The director of the March For Life UK was arrested again near an abortion facility, 3 weeks after being acquitted for the same incident.
The UK Parliament voted to expand the known as ‘buffer zones’ around abortion clinics across England and Wales, banning any form of “influencing a woman’s decision”, including silent prayer or consensual peaceful conversations.
The changing of the Public Order Bill to create 150-meter buffer zones around abortion clinics to hold pro-life groups at a distance, was passed last October, with a majority of 297 votes to 110.
It was first implemented in five local councils, making it illegal for a person who is in a buffer zone “to act with the intent of (a) influencing any person’s decision to access (b) obstructing or impeding any person accessing or (c) causing harassment, alarm or distress to any person in connection with a decision to access, provide, or facilitate the provision of abortion services”.
Andrew Lewer MP proposed an amendment to the Bill, which would grant an exemption for silent prayer and consensual conversations, but it failed to pass after a vote of 116 to 299.
Lewer condemned harassment against women in every circumstance, but pointed out that “such actions are a world away from the police being able to detain people and question them for praying silently”.
“Censorship of this sort is a notoriously slippery slope. It might not be your thoughts that are criminalised today, but I think we should all be careful not to open the door to that tomorrow about some other opinions that people may hold about something else”, he added.
Initially, the penalty proposed for violating the law was imprisonment, but it was later modified so violators will now have to pay a fine.
According to Jeremiah Igunnubole, legal counsel for Christian organisation ADF UK, “this vote marks a watershed moment for fundamental rights and freedoms in our country”.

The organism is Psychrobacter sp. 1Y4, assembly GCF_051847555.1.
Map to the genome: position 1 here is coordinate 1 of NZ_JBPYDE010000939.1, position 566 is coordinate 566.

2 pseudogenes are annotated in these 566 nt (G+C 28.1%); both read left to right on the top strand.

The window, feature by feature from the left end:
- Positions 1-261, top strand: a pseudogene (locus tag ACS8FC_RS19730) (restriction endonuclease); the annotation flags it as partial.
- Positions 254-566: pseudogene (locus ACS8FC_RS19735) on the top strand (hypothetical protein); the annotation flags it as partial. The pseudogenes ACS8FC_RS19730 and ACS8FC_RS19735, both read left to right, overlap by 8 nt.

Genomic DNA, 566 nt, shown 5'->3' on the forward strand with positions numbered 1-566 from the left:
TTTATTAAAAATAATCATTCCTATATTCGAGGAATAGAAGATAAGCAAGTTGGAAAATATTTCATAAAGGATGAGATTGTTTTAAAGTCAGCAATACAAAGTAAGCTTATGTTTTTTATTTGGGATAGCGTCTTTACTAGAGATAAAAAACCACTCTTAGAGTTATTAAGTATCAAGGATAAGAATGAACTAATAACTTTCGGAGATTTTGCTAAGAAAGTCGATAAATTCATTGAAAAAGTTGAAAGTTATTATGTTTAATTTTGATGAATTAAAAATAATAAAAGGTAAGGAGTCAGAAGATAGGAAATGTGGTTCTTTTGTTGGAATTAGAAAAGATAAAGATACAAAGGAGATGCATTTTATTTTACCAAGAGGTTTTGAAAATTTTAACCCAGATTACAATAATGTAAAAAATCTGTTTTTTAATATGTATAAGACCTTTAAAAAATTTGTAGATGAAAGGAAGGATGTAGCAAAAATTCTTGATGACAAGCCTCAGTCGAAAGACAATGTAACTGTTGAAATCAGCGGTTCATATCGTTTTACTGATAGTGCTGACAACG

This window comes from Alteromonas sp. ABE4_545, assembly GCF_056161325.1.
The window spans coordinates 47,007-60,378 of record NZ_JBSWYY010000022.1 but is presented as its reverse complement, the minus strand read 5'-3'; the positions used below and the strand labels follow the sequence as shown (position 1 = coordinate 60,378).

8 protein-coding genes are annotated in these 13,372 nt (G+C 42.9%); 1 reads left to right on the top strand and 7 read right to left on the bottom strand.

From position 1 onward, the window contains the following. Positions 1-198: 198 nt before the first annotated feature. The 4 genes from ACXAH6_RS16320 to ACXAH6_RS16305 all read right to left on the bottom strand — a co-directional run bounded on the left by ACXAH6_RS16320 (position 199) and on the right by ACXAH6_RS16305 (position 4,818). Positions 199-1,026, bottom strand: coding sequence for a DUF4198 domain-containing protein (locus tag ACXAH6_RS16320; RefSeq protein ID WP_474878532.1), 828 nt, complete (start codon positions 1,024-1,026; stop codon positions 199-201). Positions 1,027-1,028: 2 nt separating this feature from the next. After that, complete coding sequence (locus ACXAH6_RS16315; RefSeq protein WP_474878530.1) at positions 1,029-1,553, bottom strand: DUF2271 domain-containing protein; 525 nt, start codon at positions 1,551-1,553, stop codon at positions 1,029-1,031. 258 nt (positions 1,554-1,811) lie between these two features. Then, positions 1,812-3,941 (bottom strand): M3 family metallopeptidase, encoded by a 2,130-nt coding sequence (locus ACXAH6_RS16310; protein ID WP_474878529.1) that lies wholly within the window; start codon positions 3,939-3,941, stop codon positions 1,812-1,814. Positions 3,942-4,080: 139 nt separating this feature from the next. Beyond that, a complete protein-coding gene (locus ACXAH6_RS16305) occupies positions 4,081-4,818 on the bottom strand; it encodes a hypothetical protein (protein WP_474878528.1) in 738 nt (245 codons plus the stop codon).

“Parliament had an opportunity to reject the criminalisation of free thought, which is an absolute right, and embrace individual liberty for all. Instead, it chose to endorse censorship and criminalise peaceful activities such as silent prayer and consensual conversation”, stressed Igunnubole.
The vote came the day after UK director of March for Life Isabel Vaughan-Spruce was arrested for the second time, for praying silently inside the ‘buffer zone’ of an abortion clinic in Birmingham.
?BREAKING: Isabel has been arrested, AGAIN, for THINKING.
MPs vote TOMORROW on banning silent prayer near all abortion facilities in?ﾠﾁﾧ?ﾠﾁﾥ?ﾠﾁﾧ?&?ﾠﾁﾧ?ﾠﾁﾷ?ﾠﾁﾳ?
"You've said you're engaging in prayer, which is the offense."
"You were still engaging in prayer, which is the offense." pic.twitter.com/AId3OguiXz
— ADF UK (@ADF_UK) March 6, 2023
Vaughn-Spruce was also arrested on December 6 for violating the Public Space Protection Order, after police received a complaint that she might be praying silently.
She was charged with protesting and engaging in an act that is intimidating to service users, but the prosecution could not provide enough evidence to sustain the offence and she won her case.
The pro-life activist lamented that “only three weeks ago, it was made clear by the court that my silent prayers were not a crime. And yet, again, I have been arrested and treated as a criminal for having the exact same thoughts in my head, in the same location” .
“The ambiguity of laws that limit free expression and thought, even in peaceful, consensual conversation or in silent, internal prayer, leads to abject confusion, to the detriment of important fundamental rights. Nobody should be criminalised for their thoughts”, underlined Vaughn-Spruce.